Any software delivery mechanism that is at least as secure as apt should be considered (if it doesn’t take up too much space).
Quote Whonix wiki flatpak Package Manager Security
Comparison by security features  (such as signed metadata) alone, flatpak package manager security is comparable to Debian’s APT package manager security with a caveat. Flatpak currently does not defend against
indefinite freeze attacks[archive].
Indefinite freeze attacks. An attacker continues to present files to a software update system files that the client has already seen. As a result, the client is kept unaware of new files.
This attack is difficult to pull-off for many adversaries since it requires breaking TLS. While flatpak package version information are not protected by a
valid-untilfield [archive] these are fetched over TLS. Even if an adversary could break TLS, this would be lesser of an issue torified connections (such as by Whonix ™) since the adversary could not mount a targeted indefinite freeze attack against a specific user. Only against all Tor users, which would likely be caught, unless the adversary also has the ability to break Tor. The attack chain would be very complex. Break Tor → target specific user(s) → break TLS → mount indefinite freeze attack → exploit vulnerability due to indefinite freeze attack caused outdated software version.
To work around this issue, users would have to manually check if their version numbers of their flatpak installed applications match the version numbers available from the flathub repository. Every application available from flathub has a corresponding website has a chapter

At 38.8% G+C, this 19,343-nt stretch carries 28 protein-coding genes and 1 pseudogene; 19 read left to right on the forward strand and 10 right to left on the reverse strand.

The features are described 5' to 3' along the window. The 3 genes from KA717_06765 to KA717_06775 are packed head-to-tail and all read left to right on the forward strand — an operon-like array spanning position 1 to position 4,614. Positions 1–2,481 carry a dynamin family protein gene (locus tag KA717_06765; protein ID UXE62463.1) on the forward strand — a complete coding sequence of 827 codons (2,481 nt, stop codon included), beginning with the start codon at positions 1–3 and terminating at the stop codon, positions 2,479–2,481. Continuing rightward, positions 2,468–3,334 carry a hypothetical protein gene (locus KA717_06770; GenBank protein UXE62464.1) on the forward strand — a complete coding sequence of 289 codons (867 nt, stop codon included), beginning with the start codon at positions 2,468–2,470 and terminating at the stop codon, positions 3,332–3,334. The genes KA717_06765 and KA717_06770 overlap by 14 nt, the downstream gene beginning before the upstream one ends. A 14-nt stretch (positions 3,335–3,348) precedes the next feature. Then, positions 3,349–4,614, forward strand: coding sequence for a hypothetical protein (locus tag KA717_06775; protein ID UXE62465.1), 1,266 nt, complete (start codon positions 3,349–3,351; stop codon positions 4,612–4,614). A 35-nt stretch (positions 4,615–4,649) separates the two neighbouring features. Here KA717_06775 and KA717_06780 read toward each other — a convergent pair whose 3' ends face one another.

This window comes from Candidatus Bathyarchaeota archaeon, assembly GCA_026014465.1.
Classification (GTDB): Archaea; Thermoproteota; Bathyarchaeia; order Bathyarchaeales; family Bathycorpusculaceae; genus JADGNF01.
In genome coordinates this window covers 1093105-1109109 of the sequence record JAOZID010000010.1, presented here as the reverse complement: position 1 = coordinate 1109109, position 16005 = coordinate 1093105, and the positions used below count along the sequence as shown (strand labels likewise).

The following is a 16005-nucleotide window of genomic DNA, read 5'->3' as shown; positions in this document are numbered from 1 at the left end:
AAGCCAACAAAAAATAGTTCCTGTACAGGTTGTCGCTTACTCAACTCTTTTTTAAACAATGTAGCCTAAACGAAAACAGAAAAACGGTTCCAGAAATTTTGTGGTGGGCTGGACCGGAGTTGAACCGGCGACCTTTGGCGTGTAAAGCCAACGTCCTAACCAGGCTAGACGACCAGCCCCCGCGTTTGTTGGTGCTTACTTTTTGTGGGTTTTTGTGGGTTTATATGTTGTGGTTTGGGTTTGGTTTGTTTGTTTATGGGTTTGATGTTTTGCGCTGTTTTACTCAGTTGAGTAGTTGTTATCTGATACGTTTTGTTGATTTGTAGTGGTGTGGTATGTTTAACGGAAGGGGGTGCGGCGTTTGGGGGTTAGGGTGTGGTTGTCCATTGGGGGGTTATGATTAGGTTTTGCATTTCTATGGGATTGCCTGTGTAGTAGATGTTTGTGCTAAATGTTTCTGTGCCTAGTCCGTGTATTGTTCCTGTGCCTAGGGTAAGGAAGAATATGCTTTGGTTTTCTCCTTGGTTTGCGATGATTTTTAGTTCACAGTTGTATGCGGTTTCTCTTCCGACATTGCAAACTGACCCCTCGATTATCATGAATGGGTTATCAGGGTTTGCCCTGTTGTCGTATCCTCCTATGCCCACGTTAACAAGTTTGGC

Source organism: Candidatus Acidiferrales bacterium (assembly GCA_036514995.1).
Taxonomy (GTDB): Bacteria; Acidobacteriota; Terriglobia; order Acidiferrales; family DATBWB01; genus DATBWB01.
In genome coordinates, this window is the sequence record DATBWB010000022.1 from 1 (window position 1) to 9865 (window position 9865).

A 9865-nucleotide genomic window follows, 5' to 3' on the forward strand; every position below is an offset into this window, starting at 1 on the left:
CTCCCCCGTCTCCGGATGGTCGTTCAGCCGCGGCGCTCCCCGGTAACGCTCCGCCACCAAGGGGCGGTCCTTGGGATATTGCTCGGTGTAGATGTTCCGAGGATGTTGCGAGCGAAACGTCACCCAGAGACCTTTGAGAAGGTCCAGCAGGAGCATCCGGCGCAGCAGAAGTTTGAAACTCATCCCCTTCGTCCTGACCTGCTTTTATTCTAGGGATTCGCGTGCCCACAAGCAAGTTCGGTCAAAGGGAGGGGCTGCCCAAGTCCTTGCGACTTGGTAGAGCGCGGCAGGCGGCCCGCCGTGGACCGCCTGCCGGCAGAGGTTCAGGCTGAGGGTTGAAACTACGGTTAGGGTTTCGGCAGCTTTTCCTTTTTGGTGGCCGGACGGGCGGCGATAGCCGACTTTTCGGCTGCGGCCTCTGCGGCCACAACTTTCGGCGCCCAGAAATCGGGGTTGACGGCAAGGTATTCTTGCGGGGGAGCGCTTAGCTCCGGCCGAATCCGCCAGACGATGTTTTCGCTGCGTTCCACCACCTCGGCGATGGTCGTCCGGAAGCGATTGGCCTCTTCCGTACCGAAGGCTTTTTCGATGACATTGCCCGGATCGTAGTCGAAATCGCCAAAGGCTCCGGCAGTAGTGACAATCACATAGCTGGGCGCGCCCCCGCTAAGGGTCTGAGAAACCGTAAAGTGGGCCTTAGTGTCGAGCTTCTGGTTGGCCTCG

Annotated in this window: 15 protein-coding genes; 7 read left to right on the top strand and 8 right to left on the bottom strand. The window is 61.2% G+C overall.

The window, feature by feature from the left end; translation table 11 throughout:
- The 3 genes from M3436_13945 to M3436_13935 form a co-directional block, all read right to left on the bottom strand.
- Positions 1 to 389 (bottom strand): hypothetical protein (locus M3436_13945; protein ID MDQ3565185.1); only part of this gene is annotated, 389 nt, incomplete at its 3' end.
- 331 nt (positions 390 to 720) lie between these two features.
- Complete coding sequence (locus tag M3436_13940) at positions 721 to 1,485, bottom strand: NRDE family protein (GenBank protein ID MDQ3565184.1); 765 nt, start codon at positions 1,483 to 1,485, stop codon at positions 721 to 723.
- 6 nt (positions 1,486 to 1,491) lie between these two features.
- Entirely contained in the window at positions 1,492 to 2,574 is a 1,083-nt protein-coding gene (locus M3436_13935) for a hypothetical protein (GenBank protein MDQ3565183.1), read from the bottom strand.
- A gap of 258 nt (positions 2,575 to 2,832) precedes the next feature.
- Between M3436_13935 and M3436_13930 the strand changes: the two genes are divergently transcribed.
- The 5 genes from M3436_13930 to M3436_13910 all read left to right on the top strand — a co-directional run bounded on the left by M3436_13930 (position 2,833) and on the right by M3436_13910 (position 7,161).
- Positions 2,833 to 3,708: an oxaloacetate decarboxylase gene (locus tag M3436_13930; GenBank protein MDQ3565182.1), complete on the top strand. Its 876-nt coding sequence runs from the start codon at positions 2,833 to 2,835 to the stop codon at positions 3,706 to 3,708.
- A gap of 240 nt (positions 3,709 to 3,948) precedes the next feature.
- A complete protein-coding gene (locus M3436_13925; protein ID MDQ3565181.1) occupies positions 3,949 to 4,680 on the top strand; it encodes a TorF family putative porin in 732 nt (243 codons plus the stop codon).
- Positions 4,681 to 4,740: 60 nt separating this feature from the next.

Additional informationwith entries
Version. For example for Chromium there is the org.chromium.Chromium flathub website [archive] which at the time of writing this wiki chapter showed.
December 23, 2020,
87.0.4280.88-1. Since researching version information on the flathub website is equally vulnerable to indefinite freeze attacks as the flathub package manager itself (both rely on TLS), it is recommended to use Whonix ™ or Tor Browser for this purpose. 
Sometimes versions available through APT are too old, even have known vulnerabilities being exploited in the wild, for a long time. (example) On the other hand, flatpak most of the time, offers more recent software versions and/or deploys security fixes in a more timely manner.
Due to the complex attack chain, the advantages of flatpak outweigh the severity of potential indefinite freeze attacks since flatpak is sometimes the only trustworthy, easy to use source of software (or never versions) than what Debian stable (with Frozen Packages) (or newer) is offering.
Some who criticized its provided security:
some who also discussed these criticisms:
We aren’t relying on flatpak’s sandbox so this is a moot point, but still interesting to follow.
TL;DR Summary of the post is: “it’s bad, but not that bad and they’re working on it.”
Unfortunately any flatpak package manager capabilities are overshadowed by any flatpak sandbox capabilities.
In comparison, APT does not attempt to sandbox any packages it installed. Hence, a lot less negative press about it.
Actually I might be better if flatpak and the sandbox would be separate projects so one project doesn’t inherit the reputation by the other.
But it pass TUF which flatpak fail as well to (fully) pass it. So not only sandboxing issue but as well on package level issues.
Not quite. Debian APT issues… SecureApt/TufDerivedImprovements - Debian Wiki